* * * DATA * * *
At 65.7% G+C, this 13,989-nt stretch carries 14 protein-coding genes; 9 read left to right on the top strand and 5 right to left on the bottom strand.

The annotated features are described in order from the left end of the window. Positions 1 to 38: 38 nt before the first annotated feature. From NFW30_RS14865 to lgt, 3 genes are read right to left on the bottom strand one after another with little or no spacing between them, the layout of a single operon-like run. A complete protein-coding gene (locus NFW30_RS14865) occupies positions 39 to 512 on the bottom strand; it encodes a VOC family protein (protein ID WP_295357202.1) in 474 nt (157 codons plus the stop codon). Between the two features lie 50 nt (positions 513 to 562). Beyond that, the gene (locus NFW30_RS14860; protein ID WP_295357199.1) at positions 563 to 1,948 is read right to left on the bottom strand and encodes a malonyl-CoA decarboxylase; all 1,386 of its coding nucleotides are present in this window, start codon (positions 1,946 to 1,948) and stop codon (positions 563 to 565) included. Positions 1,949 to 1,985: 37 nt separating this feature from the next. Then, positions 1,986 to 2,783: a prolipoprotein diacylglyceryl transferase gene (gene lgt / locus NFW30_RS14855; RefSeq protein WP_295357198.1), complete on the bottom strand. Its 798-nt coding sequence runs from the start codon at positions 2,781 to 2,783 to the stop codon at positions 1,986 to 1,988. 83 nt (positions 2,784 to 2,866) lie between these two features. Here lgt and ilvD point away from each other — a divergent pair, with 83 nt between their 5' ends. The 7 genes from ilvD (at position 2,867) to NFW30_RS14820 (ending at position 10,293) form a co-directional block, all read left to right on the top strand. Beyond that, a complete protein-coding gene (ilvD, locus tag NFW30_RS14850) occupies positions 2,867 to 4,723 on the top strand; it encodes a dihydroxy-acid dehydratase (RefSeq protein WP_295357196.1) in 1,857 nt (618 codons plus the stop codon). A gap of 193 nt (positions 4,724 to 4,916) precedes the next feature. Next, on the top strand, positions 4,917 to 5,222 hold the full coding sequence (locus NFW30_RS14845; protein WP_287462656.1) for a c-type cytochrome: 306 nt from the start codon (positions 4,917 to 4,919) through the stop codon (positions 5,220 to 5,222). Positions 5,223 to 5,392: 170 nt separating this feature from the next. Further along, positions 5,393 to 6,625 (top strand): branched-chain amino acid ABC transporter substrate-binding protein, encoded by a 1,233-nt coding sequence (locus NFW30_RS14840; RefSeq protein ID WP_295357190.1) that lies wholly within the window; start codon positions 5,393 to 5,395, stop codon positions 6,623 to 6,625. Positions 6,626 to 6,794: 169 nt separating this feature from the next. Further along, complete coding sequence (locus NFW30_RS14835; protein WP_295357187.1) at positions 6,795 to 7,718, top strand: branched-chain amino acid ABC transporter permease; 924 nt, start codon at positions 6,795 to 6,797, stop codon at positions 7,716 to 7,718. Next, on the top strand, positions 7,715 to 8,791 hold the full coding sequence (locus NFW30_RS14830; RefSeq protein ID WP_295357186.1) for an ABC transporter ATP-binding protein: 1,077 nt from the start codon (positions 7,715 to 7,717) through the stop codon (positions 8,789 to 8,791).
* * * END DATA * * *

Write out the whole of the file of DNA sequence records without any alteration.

At 65.7% G+C, this 13,989-nt stretch carries 14 protein-coding genes; 9 read left to right on the top strand and 5 right to left on the bottom strand.

The annotated features are described in order from the left end of the window. Positions 1 to 38: 38 nt before the first annotated feature. From NFW30_RS14865 to lgt, 3 genes are read right to left on the bottom strand one after another with little or no spacing between them, the layout of a single operon-like run. A complete protein-coding gene (locus NFW30_RS14865) occupies positions 39 to 512 on the bottom strand; it encodes a VOC family protein (protein ID WP_295357202.1) in 474 nt (157 codons plus the stop codon). Between the two features lie 50 nt (positions 513 to 562). Beyond that, the gene (locus NFW30_RS14860; protein ID WP_295357199.1) at positions 563 to 1,948 is read right to left on the bottom strand and encodes a malonyl-CoA decarboxylase; all 1,386 of its coding nucleotides are present in this window, start codon (positions 1,946 to 1,948) and stop codon (positions 563 to 565) included. Positions 1,949 to 1,985: 37 nt separating this feature from the next. Then, positions 1,986 to 2,783: a prolipoprotein diacylglyceryl transferase gene (gene lgt / locus NFW30_RS14855; RefSeq protein WP_295357198.1), complete on the bottom strand. Its 798-nt coding sequence runs from the start codon at positions 2,781 to 2,783 to the stop codon at positions 1,986 to 1,988. 83 nt (positions 2,784 to 2,866) lie between these two features. Here lgt and ilvD point away from each other — a divergent pair, with 83 nt between their 5' ends. The 7 genes from ilvD (at position 2,867) to NFW30_RS14820 (ending at position 10,293) form a co-directional block, all read left to right on the top strand. Beyond that, a complete protein-coding gene (ilvD, locus tag NFW30_RS14850) occupies positions 2,867 to 4,723 on the top strand; it encodes a dihydroxy-acid dehydratase (RefSeq protein WP_295357196.1) in 1,857 nt (618 codons plus the stop codon). A gap of 193 nt (positions 4,724 to 4,916) precedes the next feature. Next, on the top strand, positions 4,917 to 5,222 hold the full coding sequence (locus NFW30_RS14845; protein WP_287462656.1) for a c-type cytochrome: 306 nt from the start codon (positions 4,917 to 4,919) through the stop codon (positions 5,220 to 5,222). Positions 5,223 to 5,392: 170 nt separating this feature from the next. Further along, positions 5,393 to 6,625 (top strand): branched-chain amino acid ABC transporter substrate-binding protein, encoded by a 1,233-nt coding sequence (locus NFW30_RS14840; RefSeq protein ID WP_295357190.1) that lies wholly within the window; start codon positions 5,393 to 5,395, stop codon positions 6,623 to 6,625. Positions 6,626 to 6,794: 169 nt separating this feature from the next. Further along, complete coding sequence (locus NFW30_RS14835; protein WP_295357187.1) at positions 6,795 to 7,718, top strand: branched-chain amino acid ABC transporter permease; 924 nt, start codon at positions 6,795 to 6,797, stop codon at positions 7,716 to 7,718. Next, on the top strand, positions 7,715 to 8,791 hold the full coding sequence (locus NFW30_RS14830; RefSeq protein ID WP_295357186.1) for an ABC transporter ATP-binding protein: 1,077 nt from the start codon (positions 7,715 to 7,717) through the stop codon (positions 8,789 to 8,791).